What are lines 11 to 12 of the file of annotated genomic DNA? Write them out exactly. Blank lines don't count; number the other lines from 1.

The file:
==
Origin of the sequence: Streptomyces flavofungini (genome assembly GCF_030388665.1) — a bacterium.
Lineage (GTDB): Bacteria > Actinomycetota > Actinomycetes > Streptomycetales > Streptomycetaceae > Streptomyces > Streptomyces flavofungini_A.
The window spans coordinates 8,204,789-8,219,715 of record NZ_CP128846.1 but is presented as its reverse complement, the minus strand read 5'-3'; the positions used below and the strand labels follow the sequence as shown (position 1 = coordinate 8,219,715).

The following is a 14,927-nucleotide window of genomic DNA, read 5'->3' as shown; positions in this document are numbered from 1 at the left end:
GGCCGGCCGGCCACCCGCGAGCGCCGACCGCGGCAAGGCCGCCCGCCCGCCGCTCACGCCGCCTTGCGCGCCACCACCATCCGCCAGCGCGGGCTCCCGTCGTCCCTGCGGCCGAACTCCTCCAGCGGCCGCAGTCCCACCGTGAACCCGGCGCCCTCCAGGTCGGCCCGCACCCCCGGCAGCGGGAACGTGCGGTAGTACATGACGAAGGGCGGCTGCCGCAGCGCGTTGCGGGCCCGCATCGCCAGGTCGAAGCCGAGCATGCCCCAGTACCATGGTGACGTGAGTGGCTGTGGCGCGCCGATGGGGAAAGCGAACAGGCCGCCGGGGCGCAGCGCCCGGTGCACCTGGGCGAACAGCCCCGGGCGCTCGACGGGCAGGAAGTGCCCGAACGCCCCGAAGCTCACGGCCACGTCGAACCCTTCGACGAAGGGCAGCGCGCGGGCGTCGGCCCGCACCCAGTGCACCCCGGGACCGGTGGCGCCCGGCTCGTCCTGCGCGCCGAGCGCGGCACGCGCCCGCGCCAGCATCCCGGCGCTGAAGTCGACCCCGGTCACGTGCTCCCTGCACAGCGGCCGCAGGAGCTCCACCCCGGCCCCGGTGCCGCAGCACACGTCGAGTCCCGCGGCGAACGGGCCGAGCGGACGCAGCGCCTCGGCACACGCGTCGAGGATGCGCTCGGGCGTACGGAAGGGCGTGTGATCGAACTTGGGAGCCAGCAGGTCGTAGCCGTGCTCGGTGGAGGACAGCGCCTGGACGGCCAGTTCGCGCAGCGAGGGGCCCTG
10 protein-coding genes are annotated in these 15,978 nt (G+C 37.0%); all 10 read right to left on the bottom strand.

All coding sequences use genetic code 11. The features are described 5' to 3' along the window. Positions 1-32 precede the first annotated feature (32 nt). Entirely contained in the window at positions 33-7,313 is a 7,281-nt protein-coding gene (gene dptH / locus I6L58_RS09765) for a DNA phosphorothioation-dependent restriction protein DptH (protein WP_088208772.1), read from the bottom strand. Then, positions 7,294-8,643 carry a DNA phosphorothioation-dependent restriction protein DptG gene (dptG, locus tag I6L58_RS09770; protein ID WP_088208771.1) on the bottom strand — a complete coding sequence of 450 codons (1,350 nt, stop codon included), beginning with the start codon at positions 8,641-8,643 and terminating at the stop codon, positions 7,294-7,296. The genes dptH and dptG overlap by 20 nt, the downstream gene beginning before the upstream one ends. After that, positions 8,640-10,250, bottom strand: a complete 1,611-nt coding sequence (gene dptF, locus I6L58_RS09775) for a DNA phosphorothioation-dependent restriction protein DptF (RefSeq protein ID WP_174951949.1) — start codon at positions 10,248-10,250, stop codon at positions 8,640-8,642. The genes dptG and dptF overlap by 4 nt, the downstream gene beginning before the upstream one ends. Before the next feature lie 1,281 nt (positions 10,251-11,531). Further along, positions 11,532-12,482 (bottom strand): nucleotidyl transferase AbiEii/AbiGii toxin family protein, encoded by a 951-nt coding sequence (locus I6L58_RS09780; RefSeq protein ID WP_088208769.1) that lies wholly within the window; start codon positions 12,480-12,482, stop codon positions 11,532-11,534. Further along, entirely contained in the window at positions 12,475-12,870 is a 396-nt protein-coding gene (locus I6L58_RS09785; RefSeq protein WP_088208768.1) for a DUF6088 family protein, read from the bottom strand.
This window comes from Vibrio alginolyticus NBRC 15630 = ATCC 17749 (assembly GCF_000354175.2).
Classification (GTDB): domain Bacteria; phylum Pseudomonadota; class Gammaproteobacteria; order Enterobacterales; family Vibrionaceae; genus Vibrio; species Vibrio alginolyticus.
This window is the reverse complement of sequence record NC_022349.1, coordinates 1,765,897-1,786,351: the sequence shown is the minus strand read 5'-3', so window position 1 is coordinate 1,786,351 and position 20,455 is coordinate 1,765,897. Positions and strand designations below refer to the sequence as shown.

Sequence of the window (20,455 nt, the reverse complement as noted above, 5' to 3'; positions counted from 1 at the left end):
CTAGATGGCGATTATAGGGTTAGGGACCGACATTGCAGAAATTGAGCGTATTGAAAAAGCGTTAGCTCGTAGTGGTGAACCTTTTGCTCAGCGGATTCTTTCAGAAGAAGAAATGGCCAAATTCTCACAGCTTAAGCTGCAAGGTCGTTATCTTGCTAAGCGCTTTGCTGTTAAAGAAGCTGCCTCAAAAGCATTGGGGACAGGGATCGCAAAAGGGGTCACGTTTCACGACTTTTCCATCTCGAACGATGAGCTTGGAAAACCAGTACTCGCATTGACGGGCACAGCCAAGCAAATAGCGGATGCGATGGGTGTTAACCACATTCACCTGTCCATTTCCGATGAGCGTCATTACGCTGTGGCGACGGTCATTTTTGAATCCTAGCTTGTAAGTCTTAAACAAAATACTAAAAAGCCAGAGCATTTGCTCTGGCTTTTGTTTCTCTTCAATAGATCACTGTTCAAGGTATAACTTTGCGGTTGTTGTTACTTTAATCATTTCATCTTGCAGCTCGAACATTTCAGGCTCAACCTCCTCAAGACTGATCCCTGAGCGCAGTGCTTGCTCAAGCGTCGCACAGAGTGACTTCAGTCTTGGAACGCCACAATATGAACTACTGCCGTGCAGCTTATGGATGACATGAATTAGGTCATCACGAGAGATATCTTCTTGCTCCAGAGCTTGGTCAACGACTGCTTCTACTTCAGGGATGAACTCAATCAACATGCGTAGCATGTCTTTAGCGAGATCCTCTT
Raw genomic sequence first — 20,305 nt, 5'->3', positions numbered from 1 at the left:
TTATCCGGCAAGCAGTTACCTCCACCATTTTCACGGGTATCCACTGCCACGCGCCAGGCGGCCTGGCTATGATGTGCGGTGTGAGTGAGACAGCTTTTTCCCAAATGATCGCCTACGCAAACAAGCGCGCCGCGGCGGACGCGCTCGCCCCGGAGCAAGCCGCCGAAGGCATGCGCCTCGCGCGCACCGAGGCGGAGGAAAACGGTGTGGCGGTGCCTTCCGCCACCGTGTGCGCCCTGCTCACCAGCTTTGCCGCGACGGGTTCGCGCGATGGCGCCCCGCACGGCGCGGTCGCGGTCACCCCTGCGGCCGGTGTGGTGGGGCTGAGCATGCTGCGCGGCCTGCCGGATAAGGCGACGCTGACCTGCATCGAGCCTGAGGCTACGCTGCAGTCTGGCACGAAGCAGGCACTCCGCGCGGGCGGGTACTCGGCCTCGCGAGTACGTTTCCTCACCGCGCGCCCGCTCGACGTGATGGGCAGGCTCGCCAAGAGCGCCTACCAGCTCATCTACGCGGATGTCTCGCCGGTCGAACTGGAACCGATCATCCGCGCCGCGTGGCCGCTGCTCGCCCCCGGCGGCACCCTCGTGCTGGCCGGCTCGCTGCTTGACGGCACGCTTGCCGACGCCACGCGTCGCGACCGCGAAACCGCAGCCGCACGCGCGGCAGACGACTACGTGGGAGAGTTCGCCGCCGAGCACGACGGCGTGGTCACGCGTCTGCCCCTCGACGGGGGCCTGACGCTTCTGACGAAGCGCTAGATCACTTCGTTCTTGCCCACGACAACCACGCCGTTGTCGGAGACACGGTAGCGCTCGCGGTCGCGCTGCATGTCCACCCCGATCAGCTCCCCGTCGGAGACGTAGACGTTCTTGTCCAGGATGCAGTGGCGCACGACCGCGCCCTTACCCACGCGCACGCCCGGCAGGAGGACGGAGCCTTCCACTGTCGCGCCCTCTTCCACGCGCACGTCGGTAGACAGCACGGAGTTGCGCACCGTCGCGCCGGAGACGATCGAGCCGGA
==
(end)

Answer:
Sequence of the window (20,455 nt, the reverse complement as noted above, 5' to 3'; positions counted from 1 at the left end):
CTAGATGGCGATTATAGGGTTAGGGACCGACATTGCAGAAATTGAGCGTATTGAAAAAGCGTTAGCTCGTAGTGGTGAACCTTTTGCTCAGCGGATTCTTTCAGAAGAAGAAATGGCCAAATTCTCACAGCTTAAGCTGCAAGGTCGTTATCTTGCTAAGCGCTTTGCTGTTAAAGAAGCTGCCTCAAAAGCATTGGGGACAGGGATCGCAAAAGGGGTCACGTTTCACGACTTTTCCATCTCGAACGATGAGCTTGGAAAACCAGTACTCGCATTGACGGGCACAGCCAAGCAAATAGCGGATGCGATGGGTGTTAACCACATTCACCTGTCCATTTCCGATGAGCGTCATTACGCTGTGGCGACGGTCATTTTTGAATCCTAGCTTGTAAGTCTTAAACAAAATACTAAAAAGCCAGAGCATTTGCTCTGGCTTTTGTTTCTCTTCAATAGATCACTGTTCAAGGTATAACTTTGCGGTTGTTGTTACTTTAATCATTTCATCTTGCAGCTCGAACATTTCAGGCTCAACCTCCTCAAGACTGATCCCTGAGCGCAGTGCTTGCTCAAGCGTCGCACAGAGTGACTTCAGTCTTGGAACGCCACAATATGAACTACTGCCGTGCAGCTTATGGATGACATGAATTAGGTCATCACGAGAGATATCTTCTTGCTCCAGAGCTTGGTCAACGACTGCTTCTACTTCAGGGATGAACTCAATCAACATGCGTAGCATGTCTTTAGCGAGATCCTCTT